Sunday, September 02, 2007

More nonsense from Sklansky

I don't know where he got the article, but pokerblog.com has reprinted some nonsense written by Sklansky and Shoonmaker, two of poker's shallowest thinkers, making a list of all the social benefits of poker.

The whole thing is just intellectually empty. Everything they say in the article is still true if you replace poker with "crossing the street" so the same arguement they try to use to legalize poker as special form of gambling could be used to argue against jaywalking laws.

Just look at that belly button. Stare at it. Keep staring, eventually it will look like a doughnut.

Update:
Lou Krieger, who should really know better, seems to actually think the sklansky/shoonmaker clown act actually has meaningful content in that empty article. It's really embarrasing for so many poker types to be so empty of intellectul talent.

Just to give a flavor of how empty the article is let's look at it from sentence one.
Many people have argued that poker should be considered differently from gambling in general. This argument has been made in discussions of legalization and related topics. Their argument is usually that poker is a skill game, while other gambling games are much less dependent upon skill.

Well, I guess they start of with something that's accurate. People have made that claim. The problem with the arguement is almost always that they never make a clear statement about what it actually means to be a "skill game". And that's where the Sklansky/Shoonmaker teams slips off the track.
We agree, but believe that they have not gone far enough in explaining many of poker's unique attributes. Poker does not just require skill. It demands and develops many skills and personal qualities which are essential for making all types of decisions, such as choosing a career, investing money, performing a job, and buying a house.

While it's certianly true that poker can be used to develop attributes which can be helpful in other aspects of life, it's simply delusional the think that poker has any unique attributes along those lines. Lot's and lot's of people get along just fine in life without ever playing poker and without ever even thinking about poker. There's nothing unique about poker as an avenue for learning life skills, not one damn thing.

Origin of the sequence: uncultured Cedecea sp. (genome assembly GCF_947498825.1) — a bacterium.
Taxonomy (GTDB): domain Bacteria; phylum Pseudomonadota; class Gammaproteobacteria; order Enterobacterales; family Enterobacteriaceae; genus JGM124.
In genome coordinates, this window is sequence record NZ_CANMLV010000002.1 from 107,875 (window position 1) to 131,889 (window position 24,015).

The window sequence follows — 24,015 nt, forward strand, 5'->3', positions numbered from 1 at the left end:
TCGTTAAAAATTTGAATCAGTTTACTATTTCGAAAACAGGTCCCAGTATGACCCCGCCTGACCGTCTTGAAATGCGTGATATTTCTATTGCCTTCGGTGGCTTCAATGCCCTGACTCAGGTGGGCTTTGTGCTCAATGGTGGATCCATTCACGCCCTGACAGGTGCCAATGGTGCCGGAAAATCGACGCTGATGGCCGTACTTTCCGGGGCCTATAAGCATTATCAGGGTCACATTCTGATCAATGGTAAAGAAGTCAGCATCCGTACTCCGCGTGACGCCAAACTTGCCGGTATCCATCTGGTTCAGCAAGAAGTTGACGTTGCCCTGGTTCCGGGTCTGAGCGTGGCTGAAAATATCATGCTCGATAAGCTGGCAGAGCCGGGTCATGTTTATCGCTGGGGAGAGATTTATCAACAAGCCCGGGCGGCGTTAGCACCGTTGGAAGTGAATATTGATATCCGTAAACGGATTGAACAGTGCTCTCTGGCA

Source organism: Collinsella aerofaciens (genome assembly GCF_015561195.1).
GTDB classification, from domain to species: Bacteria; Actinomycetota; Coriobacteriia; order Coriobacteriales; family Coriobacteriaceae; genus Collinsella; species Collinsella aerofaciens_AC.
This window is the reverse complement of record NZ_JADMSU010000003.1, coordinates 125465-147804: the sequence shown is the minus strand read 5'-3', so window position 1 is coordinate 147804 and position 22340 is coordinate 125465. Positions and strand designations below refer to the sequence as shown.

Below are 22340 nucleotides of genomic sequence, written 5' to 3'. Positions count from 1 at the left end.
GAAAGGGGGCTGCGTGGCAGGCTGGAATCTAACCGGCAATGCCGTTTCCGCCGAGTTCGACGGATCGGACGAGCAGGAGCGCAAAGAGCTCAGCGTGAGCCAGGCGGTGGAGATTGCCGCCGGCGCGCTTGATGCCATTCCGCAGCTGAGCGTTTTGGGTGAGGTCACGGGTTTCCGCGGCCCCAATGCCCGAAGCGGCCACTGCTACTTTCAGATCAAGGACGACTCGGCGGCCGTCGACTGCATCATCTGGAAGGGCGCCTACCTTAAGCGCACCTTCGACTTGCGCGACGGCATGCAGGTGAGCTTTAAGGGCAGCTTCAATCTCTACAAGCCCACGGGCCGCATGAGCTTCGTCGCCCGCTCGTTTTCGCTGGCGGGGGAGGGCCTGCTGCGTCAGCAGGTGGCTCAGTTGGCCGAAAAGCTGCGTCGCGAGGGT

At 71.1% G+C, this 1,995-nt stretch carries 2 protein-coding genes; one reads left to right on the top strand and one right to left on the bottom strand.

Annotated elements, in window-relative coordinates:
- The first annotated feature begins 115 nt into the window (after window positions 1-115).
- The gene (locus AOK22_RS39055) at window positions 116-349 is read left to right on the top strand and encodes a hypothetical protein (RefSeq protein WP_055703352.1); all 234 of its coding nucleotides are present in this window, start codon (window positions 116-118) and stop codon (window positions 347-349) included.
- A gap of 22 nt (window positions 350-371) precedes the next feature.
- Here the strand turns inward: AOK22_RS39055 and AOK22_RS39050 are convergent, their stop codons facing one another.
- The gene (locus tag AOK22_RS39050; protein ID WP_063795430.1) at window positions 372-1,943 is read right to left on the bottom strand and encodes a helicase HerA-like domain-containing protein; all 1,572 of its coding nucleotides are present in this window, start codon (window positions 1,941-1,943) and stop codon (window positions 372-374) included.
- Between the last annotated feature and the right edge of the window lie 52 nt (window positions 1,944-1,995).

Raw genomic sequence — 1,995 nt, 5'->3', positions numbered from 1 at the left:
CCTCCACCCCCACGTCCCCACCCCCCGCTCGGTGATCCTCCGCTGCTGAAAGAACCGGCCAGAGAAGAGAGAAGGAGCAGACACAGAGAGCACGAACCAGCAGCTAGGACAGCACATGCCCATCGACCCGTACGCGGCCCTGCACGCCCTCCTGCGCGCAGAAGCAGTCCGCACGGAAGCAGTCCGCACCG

It gets worse. They then make the astoundingly ignorant claim
Research clearly proves that people tend to repeat rewarded actions and to discontinue punished ones.


Research does no such thing.

First of all, proving things isn't part of science anyway, that's a math concept, not a science concept. Science looks for evidence, not for proof. In fact, the way science gathers evidence is by trying to find counter-examples, not by trying to find proof. Failure to find evidence of not P is taken as evidence of P. But it's not proof.

Also, the Father of that branch of Behaviorlism, BF Skinner, did his research with birds, not people (maybe some of it was with people). And what he found isn't as simple as what the Sklansky/Shoonmaker team claim. Here's one description of what Skinner thought about operant conditioning.
Skinner believed that positive reinforcement was more effective than punishment in the long run. He also stated that any reinforcement must come immediately after the behavior so as to not confuse the organism.

That actually doesn't sound to me like the kind of reinforcement that comes from poker. The kind of reinforcment that tends to come from poker is the kind that opponents of gambling argue is bad for people and teaches people bad habits.

And, those opponents are right. That's what makes gambling games so good for those who don't need the kind of reinforcement that the game provides naturally.

Sklanksy is basically an uneducated buffon. I don't expect much better from him. Shoonmaker actually has a PhD in industrial psychology. He should be ashamed of himself for spouting this kind of nonsense.

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2 Comments:

Blogger Dr Zen said...

Sklansky simply doesn't like to think he makes his living from a game. He is this genius who did not do anything great with his life, in his view.

3:41 PM  
Blogger Gary Carson said...

Maybe if he'd have finished jr. college he'd have amounted to something.

I actually like the guy, but I think he's an intellectual lightweight.

5:17 PM  

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